Pictured: Scottish Highland cattle on Montgomery Sky Farm in Leicester. The farm, which rescues and rehabilitates animals in need and also breeds the Scottish Highland cows, just opened to the public for private tours in fall 2020. (Photo courtesy of Montgomery Sky Farm)
LEICESTER, N.C. (WLOS) — In 2017, Fran and Taylor Montgomery happened upon a 100+ year old house and dairy farm in Leicester that needed a lot of love, sweat and tears to bring the property back to life.
And that's just what they did.
“Taylor was looking for a house after he sold his Weaverville home. He was out driving around looking for places one day and passed the farm,” Fran recalled. “He stopped in and talked to the owner of the farm, who happened to be there, and he put an offer on it immediately and we bought it.”
“It was almost like it was meant to be.”
Unique family farm shares love of "fluffy" cows, rehabilitated farm animals with public
It took three years of rehabilitating the farmland and what was considered by locals to be “the condemned house” – and building a new, bigger barn after the original barn burned down – but they were able to realize their dream of owning a farm.
"I've always been a city girl, but I've always wanted a farm. I love farm life, and it's always been a dream of mine to live in a rural area, so we discovered Leicester, fell and love and never looked back," Fran said.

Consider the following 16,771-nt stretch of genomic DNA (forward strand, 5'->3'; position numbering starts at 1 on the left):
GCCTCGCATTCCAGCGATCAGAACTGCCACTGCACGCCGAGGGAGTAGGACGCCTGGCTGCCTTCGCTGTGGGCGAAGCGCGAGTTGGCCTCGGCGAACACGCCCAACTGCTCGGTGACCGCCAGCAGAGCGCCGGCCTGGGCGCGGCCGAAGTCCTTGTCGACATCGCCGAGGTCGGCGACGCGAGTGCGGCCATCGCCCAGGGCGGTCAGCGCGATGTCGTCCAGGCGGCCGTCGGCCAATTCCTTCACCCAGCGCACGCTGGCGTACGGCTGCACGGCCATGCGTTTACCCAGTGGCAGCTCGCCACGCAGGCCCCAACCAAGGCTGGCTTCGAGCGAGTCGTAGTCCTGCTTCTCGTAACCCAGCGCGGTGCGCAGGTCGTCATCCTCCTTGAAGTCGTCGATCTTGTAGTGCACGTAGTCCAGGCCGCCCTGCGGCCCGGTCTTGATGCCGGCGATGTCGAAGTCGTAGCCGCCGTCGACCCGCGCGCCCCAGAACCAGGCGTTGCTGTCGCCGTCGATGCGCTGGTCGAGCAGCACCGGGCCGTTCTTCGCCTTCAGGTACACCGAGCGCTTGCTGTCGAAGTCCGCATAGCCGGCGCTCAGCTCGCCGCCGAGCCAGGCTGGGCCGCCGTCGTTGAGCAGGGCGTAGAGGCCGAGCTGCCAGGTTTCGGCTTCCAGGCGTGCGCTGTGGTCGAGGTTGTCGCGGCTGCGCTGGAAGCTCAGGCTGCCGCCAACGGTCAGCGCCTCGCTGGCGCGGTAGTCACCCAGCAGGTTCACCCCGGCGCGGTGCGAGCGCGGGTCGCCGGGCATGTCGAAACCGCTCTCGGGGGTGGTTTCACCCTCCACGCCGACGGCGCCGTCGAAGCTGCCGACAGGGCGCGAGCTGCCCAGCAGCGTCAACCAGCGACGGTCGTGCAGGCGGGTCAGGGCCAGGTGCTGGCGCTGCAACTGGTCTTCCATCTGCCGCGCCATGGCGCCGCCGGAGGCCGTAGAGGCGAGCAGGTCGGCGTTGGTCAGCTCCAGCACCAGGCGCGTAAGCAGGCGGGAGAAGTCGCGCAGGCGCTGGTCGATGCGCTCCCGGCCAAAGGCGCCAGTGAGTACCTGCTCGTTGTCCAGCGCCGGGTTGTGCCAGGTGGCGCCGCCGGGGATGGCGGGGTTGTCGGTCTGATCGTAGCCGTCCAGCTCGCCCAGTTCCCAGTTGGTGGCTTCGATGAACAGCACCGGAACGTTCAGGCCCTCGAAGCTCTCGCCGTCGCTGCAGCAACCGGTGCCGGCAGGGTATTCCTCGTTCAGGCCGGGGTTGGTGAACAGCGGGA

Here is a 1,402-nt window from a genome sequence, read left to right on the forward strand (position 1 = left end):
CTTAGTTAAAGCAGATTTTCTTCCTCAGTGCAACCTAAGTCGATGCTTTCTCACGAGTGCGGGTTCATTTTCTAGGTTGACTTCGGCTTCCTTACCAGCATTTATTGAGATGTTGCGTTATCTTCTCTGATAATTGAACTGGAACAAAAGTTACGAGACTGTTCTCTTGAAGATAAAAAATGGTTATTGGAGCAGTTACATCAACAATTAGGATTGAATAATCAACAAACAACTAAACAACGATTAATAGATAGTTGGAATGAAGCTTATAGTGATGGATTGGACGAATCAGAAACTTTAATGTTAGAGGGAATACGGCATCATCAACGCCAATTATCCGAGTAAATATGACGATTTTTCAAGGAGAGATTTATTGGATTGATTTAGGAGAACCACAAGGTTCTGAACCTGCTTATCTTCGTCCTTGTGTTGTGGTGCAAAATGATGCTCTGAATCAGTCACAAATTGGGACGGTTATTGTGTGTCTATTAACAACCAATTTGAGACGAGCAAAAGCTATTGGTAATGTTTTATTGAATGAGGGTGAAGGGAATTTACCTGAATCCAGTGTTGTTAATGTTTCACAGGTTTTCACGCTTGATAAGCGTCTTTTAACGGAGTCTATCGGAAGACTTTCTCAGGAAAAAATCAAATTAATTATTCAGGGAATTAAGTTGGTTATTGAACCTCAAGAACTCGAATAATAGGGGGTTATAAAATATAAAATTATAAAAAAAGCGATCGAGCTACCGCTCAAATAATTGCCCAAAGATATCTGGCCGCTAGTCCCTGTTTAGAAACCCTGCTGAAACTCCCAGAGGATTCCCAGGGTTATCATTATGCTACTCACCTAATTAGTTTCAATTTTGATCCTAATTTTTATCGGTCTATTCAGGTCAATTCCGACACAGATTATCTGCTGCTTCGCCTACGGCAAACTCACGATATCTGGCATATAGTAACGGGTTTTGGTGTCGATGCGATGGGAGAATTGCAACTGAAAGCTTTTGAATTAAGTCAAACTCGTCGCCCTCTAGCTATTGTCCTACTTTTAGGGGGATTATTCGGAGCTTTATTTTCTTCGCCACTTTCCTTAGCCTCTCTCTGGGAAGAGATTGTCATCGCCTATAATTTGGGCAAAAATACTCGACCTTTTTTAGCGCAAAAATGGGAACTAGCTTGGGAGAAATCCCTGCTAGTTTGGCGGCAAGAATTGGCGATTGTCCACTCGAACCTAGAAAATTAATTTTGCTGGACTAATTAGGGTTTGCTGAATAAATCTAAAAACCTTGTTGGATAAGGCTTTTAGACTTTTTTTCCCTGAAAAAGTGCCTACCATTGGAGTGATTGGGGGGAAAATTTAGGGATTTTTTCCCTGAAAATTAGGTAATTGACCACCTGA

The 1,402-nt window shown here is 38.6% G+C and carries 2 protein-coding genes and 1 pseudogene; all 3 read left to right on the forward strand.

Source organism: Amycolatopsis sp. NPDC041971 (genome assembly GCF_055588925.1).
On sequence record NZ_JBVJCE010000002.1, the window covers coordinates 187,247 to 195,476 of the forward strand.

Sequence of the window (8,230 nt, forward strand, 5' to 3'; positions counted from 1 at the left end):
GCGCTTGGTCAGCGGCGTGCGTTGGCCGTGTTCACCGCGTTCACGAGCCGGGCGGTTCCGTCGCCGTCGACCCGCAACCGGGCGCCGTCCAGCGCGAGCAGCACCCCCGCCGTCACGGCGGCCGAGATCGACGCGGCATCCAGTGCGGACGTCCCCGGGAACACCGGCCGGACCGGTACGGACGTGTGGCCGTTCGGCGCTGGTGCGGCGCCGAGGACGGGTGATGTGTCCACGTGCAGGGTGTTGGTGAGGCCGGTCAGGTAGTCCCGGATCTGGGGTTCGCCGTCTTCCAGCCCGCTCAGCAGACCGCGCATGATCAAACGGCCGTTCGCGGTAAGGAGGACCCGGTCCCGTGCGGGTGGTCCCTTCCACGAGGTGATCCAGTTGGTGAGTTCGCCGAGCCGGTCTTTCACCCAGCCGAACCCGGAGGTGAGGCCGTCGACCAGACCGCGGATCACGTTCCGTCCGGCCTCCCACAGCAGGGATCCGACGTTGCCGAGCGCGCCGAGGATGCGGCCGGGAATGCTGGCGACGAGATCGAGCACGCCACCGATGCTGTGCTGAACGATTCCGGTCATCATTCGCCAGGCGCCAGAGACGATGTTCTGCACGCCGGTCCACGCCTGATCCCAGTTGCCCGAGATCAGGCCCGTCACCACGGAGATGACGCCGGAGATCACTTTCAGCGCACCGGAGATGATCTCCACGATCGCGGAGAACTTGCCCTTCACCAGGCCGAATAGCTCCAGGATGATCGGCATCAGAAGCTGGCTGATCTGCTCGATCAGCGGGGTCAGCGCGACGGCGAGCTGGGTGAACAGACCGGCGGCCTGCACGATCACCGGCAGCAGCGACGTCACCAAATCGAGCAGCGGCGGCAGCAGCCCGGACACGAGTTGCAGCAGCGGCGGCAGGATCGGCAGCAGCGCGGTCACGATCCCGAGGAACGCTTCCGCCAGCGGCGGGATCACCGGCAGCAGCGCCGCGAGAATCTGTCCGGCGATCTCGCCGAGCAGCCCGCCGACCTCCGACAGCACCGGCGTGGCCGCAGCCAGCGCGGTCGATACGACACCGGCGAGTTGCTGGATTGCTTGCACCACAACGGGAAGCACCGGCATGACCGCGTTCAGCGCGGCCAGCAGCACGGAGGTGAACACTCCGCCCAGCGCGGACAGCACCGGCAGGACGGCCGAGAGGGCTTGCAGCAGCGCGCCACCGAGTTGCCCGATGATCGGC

After the original barn burned down, Fran said although that was heartbreaking, she and Taylor took it as an opportunity. They decided to build a bigger barn and, ultimately, decided to have their wedding there in October 2019.
“We were not going to open to the public; it was just going to be our special place,” she said.
Then came the unforeseen decision to open Montgomery Sky Farm to the public in the fall of 2020.
Opening during a pandemic
Opening during a year of a pandemic? It wasn’t in the plan originally, but the pandemic was exactly why the Montgomerys decided to do it.
“We had not intended to open to the public, but my neighbor’s kids started coming over during the pandemic when they needed to get outside, and they fell in love with it," Fran said. "The kids came to life, and then to watch the animals get socialized with children, to see the animals enjoy the children... it was a no-brainer. The first Sunday I opened up tours to the public, it sold out within 10 minutes.”
During a year when so many were shuttered in their homes, especially in the seasons of spring, summer and fall when WNC natives and tourists are accustomed to coming and going, Montgomery Sky Farm offered a safe outdoor activity that was not only refreshing for families but educational.
"We opened during COVID to allow families the opportunity to get them and their kids outdoors. They were private sessions, outdoors and social distanced, with us in masks," Fran said. "It makes for a great socially distanced and outdoor activity."
Not your typical farm
To date, 63 animals take up residence on the farm, and the couple also has a growing operation of produce. Much of the produce is grown for Urban Wren restaurant and winery in Greenville, S.C., where Taylor is the executive chef.
But the farm isn't just any typical farm.
"We're not the typical farmers," Taylor told News 13. "We're animal lovers."
The Montgomerys rescue and rehabilitate farm animals that need it, particularly species that are abandoned. Some even get dumped by people right in their driveway.